Competition heats up in oncology market

Oncology remain the single largest therapeutic area for companies. However with drying pipelines, increasing cost of launching new drugs and patent expiries, developing new anticancer drugs is a major challenge


The cutthroat competition is a big concern since quite a few domestic companies and all the major multinationals have a presence in this segment in India. The depleting price realization of oncology medicines has posed a serious threat to the viability of this segment. Besides, due to low affordability and unorganised healthcare services, a large section of patients remains untapped and deprived of medical treatment, making the expandability of the market difficult. In such a scenario, neither the patient nor the manufacturer is benefiting.

According to Shukrit Chimote, head, Branded Formulations-India, Biocon, "Though the average life expectancy and the cancer detection rates have steadily gone up in India over the past decade leading to increasing number of patients on cancer treatment, the Oncology market growth seems to be stagnating off late. Also, the access to quality oncology healthcare and availability of affordable medicines to large tracts of rural population remains a key challenge for the public health administrators and could be a big opportunity for exploring public-private partnerships."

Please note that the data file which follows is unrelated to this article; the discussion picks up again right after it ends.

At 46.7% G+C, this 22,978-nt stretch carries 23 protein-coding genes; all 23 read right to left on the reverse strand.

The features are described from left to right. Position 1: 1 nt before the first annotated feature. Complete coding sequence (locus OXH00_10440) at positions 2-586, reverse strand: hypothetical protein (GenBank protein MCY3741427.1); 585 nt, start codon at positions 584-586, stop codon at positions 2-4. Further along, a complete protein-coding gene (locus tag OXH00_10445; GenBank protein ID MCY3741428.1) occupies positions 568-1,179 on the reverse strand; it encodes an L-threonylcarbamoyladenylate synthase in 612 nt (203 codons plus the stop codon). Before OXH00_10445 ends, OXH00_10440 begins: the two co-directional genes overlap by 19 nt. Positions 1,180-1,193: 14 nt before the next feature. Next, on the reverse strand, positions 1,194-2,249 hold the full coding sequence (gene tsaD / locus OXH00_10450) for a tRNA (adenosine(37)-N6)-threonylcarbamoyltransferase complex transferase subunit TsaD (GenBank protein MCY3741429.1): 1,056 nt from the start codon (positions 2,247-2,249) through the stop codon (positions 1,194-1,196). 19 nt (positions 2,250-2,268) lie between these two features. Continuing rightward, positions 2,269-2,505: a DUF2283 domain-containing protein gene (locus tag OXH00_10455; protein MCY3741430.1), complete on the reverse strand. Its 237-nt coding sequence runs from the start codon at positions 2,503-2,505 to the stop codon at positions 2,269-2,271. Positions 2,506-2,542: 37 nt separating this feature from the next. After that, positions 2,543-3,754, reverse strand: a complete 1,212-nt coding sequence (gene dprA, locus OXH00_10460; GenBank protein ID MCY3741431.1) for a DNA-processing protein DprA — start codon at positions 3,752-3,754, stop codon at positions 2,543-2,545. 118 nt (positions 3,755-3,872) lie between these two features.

The market also faces regulatory hurdles, like approvals for oncology trial procedures. In addition, tight budgets act to further restrict use of new therapies in oncology. Differential pricing of expensive drugs is another challenge. Infrastructure to handle the high incidence of cancer is still very poor in India. India does not have adequate number of comprehensive cancer treatment centers and in a country where cancer incidence is increasing at rate of 2-3% CAGR it's a huge challenge.

Today the country has 1 million new cancer patients according to 2011 (source: national cancer registry) and it will grow at a rate of 16% in the next 5 years. As per F&S report, India has close to 1,600 oncologists (including medical, surgical and radiation oncologists), thereby creating a huge shortage of surgical oncologists followed by medical oncologists. There are 30 RCCs (regional cancer centers) of which only 5 to 6 RCCs have adequately trained medical oncologists.


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